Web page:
In 1054 AD, a nearby star ran out of fuel and exploded in a dazzling supernova explosion. Although located 6,500 light-years away, the explosion was clearly visible in the sky above Earth for 23 days and several hundred nights afterwards.
The explosion, now known as the SN 1054, was so bright that Chinese astronomers dubbed it a “guest star”, while skywatchers in Japan, Iraq and possibly the Americas recorded the sudden onset of the explosion in writing and in the Pierre. But in Europe — which was largely governed at the time by the Byzantine Emperor Constantine IX and the Christian Church – the big, dazzling explosion in the sky was never mentioned, not once.
Why not? Did the church simply ignore this spontaneous star, or was it a more nefarious plot to cover up the reality of the cosmos at stake? A clue to the answer may be hiding in an unexpected place, according to new research: a limited edition gold piece of money.
In a study published in the August 2022 issue of European Journal of Science and Theologya team of researchers has analyzed a series of four Byzantine gold coins minted during the reign of Constantine IX, from 1042 to 1055 AD. While three of the coins only showed a single star, the authors suggest that the fourth coin – which shows two bright stars framing an image of the Emperor’s head – may be a subtle and possibly heretical depiction of the supernova. of 1054.
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According to the team’s interpretation, the head of the emperor could represent the sunthe eastern star represents Venus — a regularly visible daytime object also called the “Morning Star” — while the western star represents SN 1054, which has been visible for almost a month in the daytime sky opposite Venus. The team adds that the two stars may also represent the warring Eastern Orthodox and Western Catholic churches, which split in an event called the Great Schism in July 1054.
If this interpretation is correct and the rare coin shows SN 1054, it suggests that Byzantine scholars may have been banned from studying or writing about the supernova due to religious restrictions. Essentially, the church may have had a “philosophical bias against any observed change in the supposedly perfect and eternal night sky,” the researchers wrote in the paper. Combined with the chaos of the schism at the time, church officials may have thought it prudent to simply ignore the supernova. But at least one clever scholar may have found a way around the censorship.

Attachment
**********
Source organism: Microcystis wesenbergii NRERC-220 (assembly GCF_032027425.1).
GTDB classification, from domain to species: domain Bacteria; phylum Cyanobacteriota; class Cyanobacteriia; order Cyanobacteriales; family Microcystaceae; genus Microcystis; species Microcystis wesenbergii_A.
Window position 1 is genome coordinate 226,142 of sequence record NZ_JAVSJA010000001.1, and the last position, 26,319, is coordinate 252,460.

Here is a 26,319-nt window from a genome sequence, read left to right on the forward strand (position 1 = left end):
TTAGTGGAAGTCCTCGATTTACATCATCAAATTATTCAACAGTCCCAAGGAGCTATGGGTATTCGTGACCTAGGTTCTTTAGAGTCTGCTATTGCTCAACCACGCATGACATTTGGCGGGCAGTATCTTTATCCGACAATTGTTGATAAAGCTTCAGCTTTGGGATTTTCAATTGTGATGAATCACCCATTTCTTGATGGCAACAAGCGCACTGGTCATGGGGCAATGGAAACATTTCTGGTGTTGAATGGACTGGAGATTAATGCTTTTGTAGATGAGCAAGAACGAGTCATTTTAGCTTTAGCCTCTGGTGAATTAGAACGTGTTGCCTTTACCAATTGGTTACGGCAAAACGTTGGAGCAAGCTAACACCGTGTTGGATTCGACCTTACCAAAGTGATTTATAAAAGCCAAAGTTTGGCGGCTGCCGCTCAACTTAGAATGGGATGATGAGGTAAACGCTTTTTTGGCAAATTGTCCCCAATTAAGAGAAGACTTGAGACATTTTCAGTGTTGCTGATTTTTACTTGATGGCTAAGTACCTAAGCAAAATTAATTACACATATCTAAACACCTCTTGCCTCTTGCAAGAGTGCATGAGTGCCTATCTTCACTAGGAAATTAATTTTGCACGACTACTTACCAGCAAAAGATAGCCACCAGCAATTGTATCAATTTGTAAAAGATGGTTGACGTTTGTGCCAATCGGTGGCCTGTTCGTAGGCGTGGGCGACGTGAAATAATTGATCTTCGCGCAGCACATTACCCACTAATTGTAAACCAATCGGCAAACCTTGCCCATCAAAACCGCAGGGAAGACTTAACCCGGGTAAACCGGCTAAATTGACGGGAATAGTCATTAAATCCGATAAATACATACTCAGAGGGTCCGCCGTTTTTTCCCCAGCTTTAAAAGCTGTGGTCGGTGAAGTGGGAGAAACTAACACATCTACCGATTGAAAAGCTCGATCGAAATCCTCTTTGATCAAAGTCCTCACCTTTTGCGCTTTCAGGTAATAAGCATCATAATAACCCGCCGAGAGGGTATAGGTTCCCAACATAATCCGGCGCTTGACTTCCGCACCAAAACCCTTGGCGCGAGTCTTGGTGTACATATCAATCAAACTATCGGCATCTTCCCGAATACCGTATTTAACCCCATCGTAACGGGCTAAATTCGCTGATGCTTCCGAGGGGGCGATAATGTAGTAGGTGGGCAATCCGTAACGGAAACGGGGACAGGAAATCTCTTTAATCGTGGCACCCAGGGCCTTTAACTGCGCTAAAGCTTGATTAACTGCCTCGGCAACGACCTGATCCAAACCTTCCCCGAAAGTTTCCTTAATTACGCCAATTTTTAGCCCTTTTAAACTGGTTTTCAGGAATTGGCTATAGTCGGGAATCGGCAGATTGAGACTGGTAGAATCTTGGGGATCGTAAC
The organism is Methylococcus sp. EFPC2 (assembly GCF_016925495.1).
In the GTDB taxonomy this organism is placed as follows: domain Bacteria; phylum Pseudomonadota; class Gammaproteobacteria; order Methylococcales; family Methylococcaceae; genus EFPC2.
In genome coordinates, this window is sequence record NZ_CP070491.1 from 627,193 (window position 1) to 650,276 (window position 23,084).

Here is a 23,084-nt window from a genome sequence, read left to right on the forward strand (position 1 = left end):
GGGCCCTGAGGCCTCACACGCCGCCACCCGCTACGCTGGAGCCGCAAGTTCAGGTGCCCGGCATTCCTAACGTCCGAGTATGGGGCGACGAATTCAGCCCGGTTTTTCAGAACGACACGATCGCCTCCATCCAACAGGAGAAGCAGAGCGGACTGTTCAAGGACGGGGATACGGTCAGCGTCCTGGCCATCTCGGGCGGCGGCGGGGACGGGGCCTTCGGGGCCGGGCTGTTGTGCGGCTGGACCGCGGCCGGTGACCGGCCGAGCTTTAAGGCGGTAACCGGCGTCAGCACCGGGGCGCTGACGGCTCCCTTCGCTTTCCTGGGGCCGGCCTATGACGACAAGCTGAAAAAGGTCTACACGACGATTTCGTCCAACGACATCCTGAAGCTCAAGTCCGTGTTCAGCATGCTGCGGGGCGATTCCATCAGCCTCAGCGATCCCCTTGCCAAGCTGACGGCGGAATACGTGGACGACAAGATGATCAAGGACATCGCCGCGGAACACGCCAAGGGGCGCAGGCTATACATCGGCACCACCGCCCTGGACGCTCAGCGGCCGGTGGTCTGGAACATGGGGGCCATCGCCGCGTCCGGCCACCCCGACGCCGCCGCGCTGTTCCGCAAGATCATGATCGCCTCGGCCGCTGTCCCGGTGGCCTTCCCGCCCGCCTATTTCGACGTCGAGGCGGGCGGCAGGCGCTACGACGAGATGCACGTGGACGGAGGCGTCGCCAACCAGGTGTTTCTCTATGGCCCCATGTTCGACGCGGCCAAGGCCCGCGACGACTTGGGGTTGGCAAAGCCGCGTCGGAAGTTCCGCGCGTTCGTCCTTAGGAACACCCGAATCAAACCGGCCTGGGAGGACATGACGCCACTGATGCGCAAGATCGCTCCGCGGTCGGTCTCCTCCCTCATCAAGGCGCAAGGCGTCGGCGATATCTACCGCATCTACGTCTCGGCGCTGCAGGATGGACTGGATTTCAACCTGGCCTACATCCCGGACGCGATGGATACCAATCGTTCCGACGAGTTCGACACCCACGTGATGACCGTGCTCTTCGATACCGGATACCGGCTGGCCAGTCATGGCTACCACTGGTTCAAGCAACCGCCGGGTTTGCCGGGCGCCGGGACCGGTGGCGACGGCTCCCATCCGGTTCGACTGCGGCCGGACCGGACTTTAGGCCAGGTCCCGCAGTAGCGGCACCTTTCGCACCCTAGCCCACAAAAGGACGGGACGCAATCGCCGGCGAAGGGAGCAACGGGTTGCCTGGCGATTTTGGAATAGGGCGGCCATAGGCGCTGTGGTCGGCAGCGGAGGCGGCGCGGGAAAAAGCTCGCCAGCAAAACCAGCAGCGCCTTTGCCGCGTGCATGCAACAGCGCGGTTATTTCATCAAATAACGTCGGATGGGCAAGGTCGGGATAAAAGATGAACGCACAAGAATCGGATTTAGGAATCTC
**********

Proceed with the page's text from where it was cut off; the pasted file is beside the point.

“Given the position of the Church on astronomy/astrology, there would be a strong incentive not to report the occurrence of any event – including an obvious supernova – which would threaten the theological/astronomical status quo,” wrote the study authors. “Perhaps one of the ways for a clever astronomer at Constantinople University of Constantine IX to record the event would be to use a cipher, in this case a special edition minted coin that has was struck after event 1054.”
The researchers also visited various museum collections to study 36 examples of this two-star coin, which brought to light another particular detail. The size of the western star shown on the coins was not uniform, but appeared to decrease over time – perhaps intended to represent the gradual dimming of SN 1054 in Earth’s skies.
These are reasonable hypotheses, although they lack concrete evidence, admit the authors of the study. The size and arrangement of the stars on the coins could represent something else entirely and only coincide with the appearance of the supernova. Additionally, no definitive date has been assigned to any of the 36 coins examined, so it is impossible to say whether they were minted before or after the supernova appearance.
Today, SN 1054 is still visible as the Crab Nebula – although you’ll need a really good telescope to get it right. beauty of shellfish. Fortunately for astronomers, no emperor prevents them from studying this fascinating object.
Originally posted on Live Science
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